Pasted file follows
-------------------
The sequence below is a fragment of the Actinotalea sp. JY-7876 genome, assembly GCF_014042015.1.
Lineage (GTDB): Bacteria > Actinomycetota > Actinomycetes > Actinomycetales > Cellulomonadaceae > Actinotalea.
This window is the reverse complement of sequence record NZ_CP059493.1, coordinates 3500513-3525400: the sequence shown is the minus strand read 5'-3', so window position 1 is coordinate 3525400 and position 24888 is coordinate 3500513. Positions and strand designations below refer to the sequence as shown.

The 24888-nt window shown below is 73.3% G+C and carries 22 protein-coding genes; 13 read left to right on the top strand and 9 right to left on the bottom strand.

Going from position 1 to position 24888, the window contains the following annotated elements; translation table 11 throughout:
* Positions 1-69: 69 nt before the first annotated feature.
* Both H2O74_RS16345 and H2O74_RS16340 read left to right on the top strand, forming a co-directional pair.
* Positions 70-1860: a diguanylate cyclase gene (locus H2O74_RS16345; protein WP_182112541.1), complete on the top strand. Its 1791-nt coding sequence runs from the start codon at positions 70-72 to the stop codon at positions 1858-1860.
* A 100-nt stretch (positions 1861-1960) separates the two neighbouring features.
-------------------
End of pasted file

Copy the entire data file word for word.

The sequence below is a fragment of the Actinotalea sp. JY-7876 genome, assembly GCF_014042015.1.
Lineage (GTDB): Bacteria > Actinomycetota > Actinomycetes > Actinomycetales > Cellulomonadaceae > Actinotalea.
This window is the reverse complement of sequence record NZ_CP059493.1, coordinates 3500513-3525400: the sequence shown is the minus strand read 5'-3', so window position 1 is coordinate 3525400 and position 24888 is coordinate 3500513. Positions and strand designations below refer to the sequence as shown.

The 24888-nt window shown below is 73.3% G+C and carries 22 protein-coding genes; 13 read left to right on the top strand and 9 right to left on the bottom strand.

Going from position 1 to position 24888, the window contains the following annotated elements; translation table 11 throughout:
* Positions 1-69: 69 nt before the first annotated feature.
* Both H2O74_RS16345 and H2O74_RS16340 read left to right on the top strand, forming a co-directional pair.
* Positions 70-1860: a diguanylate cyclase gene (locus H2O74_RS16345; protein WP_182112541.1), complete on the top strand. Its 1791-nt coding sequence runs from the start codon at positions 70-72 to the stop codon at positions 1858-1860.
* A 100-nt stretch (positions 1861-1960) separates the two neighbouring features.